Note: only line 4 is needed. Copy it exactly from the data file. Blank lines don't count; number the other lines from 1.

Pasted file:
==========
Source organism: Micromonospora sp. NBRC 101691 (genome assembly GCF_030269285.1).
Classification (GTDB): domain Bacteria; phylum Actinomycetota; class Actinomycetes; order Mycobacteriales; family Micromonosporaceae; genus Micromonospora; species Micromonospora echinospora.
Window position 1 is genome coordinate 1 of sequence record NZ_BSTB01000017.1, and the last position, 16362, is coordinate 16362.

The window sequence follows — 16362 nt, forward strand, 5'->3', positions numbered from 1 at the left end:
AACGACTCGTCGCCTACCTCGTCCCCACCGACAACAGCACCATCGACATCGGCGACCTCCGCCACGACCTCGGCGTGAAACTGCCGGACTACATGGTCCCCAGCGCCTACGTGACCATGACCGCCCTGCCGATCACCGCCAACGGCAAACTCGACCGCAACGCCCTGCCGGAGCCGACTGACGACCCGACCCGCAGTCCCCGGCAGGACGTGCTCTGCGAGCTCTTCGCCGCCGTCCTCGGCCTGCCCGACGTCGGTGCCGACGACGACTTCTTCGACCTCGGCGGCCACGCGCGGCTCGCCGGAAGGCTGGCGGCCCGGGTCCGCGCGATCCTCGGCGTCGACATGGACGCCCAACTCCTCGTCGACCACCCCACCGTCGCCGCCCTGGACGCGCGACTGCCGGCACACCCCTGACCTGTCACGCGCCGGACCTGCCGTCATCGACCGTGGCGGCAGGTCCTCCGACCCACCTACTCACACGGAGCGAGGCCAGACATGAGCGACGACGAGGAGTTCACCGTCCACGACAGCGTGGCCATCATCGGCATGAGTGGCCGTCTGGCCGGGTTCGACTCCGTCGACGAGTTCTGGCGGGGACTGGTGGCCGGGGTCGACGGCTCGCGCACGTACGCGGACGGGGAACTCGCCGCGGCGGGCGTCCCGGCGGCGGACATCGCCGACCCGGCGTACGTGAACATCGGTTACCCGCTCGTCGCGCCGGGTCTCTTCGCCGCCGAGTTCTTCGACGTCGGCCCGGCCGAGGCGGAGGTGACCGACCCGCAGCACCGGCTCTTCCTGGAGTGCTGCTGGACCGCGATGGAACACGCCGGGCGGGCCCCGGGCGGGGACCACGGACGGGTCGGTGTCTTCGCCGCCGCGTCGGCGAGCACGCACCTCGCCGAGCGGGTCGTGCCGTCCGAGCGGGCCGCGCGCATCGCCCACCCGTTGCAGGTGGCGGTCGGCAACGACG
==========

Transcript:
The window sequence follows — 16362 nt, forward strand, 5'->3', positions numbered from 1 at the left end: